Mom showed sandhill cranes to me

graphic by Julia Hedges

outside our hotel in Florida on vacation to see her brother

and his wife as we watched them, the cranes, preen in grass

the color of sandhill cranes. The way she named them,

the sandhill cranes, was so beautiful, I learned serendipity.

I remember these sandhill cranes bending their knees in

dry grass tilting toward

their southern home

atop a windswept hill. I took a step or two

toward them and the closest few moved their eyes with me.

In turn, my skittish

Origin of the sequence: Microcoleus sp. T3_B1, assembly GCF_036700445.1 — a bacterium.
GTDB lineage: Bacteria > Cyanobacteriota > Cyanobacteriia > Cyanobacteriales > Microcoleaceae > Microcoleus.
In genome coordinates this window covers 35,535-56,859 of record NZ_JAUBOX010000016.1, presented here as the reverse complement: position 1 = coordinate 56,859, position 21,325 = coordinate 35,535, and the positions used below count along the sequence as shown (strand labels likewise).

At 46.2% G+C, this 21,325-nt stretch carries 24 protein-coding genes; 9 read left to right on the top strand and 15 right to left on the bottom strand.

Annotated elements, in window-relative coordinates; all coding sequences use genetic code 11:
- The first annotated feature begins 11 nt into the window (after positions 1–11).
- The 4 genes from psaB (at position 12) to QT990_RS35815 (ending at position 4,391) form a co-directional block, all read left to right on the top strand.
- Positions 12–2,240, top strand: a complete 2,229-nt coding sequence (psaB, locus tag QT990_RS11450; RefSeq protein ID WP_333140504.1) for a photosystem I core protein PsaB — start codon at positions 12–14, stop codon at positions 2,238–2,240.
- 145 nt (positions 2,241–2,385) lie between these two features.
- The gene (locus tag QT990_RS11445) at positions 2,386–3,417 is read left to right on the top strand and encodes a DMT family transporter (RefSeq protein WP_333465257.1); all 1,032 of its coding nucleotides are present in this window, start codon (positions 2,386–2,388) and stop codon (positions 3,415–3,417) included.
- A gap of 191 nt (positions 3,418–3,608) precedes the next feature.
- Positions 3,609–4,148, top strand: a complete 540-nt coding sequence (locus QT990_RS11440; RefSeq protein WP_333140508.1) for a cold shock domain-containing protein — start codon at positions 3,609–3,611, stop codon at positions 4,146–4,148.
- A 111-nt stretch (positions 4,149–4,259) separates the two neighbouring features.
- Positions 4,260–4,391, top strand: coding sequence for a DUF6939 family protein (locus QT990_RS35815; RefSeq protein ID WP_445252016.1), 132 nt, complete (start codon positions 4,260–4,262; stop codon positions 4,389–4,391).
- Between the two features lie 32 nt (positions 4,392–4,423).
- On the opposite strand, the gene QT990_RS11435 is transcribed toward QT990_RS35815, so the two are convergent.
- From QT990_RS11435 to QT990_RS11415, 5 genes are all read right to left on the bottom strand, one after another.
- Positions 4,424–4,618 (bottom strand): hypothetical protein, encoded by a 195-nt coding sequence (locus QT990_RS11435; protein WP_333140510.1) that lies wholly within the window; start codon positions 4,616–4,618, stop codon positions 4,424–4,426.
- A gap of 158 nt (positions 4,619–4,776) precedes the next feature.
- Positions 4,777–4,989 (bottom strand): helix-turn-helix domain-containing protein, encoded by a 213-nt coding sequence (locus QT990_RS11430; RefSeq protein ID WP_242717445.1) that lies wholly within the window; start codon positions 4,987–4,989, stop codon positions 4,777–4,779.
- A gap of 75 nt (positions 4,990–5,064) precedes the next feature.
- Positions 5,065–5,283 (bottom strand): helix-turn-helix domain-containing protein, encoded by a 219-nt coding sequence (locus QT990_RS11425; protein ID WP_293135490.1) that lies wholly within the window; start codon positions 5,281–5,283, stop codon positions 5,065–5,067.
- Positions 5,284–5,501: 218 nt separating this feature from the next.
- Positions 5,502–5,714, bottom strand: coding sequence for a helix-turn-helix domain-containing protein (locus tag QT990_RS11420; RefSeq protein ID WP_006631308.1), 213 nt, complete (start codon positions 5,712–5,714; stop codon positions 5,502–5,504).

head spun to Mom, who saw what they could do for me

and so told me to approach them.

Project calm, she may have said;

the vacation required some

funny calm, her sister-in-law

defending televangelists at dinner and her brother lapping wine.

Their Christmas Tree was nonetheless lovely.

And since I had just learned about that special grove

of aspen trees in Colorado with all

roots connected, I wondered

whether their Christmas Tree

was connected to the sandhill crane grass

and knew of the sandhill cranes skittering

through it and away from me and my mom,

but not before the tree knew of my steps

toward the sandhill cranes, and hers toward me, organisms

so we claim to be.